ENTERTAINMENT WEEKLY: Giselle and Robert are married now. What's their relationship like?
AMY ADAMS: Everything is changing, life evolved, and she has a baby now, baby Sophia. It's not as though they've hit a bumpy patch, but things have just evolved between them, you know?
We've seen the images of you and Maya Rudolph and your costumes look a little dark this time. What's going on there?
I don't want to give too much away, but when Giselle makes the wish that the world could be a fairy tale, she still thinks she's a younger lady, I guess, because she's the ingenue. And she's not anymore. She's now the stepmother and things begin to unfold in that direction.
Jonathan Hession/Disney +
I've read rumors about Snow White and the Seven Dwarfs being featured in the film. Is it more thematic, or do we get to see them in some form, animated or otherwise?
No, it's very much like the initial film where there are Easter eggs and there are definitely references to the classic Disney movies, but everything's done in the world of Enchanted.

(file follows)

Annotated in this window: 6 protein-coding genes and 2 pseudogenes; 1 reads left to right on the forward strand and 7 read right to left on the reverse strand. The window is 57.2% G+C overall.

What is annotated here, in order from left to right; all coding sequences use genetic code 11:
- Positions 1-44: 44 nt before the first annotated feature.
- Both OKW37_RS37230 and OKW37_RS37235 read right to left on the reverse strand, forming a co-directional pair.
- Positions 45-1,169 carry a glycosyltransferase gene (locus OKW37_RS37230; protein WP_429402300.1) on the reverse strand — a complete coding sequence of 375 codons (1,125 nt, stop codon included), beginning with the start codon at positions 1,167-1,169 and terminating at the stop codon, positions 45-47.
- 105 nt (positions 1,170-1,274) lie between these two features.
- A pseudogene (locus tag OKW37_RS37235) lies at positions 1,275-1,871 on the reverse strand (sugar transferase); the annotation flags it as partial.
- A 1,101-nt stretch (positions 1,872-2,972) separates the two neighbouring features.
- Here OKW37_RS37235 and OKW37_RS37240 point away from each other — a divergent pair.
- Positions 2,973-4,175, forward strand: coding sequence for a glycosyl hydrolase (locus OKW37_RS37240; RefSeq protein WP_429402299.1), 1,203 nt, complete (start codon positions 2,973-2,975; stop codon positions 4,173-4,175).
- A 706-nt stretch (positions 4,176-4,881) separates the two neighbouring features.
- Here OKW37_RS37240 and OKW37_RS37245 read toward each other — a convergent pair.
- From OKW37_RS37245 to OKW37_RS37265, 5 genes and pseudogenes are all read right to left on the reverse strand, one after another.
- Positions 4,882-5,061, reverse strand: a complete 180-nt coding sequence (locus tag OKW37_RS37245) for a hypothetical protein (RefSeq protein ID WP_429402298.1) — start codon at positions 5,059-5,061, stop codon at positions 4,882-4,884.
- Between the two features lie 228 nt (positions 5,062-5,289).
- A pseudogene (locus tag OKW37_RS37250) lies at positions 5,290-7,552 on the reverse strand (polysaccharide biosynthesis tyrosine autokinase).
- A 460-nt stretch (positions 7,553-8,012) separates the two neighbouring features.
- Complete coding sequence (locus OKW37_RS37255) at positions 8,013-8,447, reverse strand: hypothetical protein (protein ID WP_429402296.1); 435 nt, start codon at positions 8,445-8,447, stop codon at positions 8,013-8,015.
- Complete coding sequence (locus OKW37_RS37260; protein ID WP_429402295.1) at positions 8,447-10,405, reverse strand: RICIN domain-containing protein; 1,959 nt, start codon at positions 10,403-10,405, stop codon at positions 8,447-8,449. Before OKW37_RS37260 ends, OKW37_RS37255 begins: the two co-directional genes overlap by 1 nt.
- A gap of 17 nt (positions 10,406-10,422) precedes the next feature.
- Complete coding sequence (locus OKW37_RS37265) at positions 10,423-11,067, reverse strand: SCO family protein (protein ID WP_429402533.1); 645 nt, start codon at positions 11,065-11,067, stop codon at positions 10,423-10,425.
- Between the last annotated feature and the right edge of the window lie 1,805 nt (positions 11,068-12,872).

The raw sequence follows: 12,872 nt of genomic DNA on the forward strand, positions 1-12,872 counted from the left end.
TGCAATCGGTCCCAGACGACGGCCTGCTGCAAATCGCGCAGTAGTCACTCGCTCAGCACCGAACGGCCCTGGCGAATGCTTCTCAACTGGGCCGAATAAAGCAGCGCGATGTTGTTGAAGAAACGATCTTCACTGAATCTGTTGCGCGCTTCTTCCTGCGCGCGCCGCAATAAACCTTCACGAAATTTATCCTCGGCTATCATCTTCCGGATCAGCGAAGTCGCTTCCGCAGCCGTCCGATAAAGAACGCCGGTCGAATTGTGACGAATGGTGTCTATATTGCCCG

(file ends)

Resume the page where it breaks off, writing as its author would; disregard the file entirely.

Disenchanted is more of a musical than Enchanted was, right? You're singing and dancing, and Idina has some numbers, I hope?
Yes, thank goodness. That was the grossest oversight, her never singing in the first one. She sings twice, and I couldn't be happier. Yes, that's a Wicked reference. But I'm thrilled. Her song is so beautiful [speaking with EW recently, Menzel revealed the name of one song is "Love Power"]. It's one of my favorite moments of the movie. She's Idina — she's special and has such a beautiful voice.
You have a beautiful voice too, but it's never been your focus on-screen. What was it like to jump into Giselle's voice?
I sing all the time in life. Going back to Giselle is going to not be easy but something that felt very doable. But I realized my voice has changed so much since I've gotten older that to get back into that lightness of her sound was something I really had to work toward. There's a time where she seems in a much darker tone, which actually felt much more natural to me at this point in my life. So it was really fun to return to that lighter sound, and to find that sort of soprano quality in her voice, but it was definitely something I had to work at.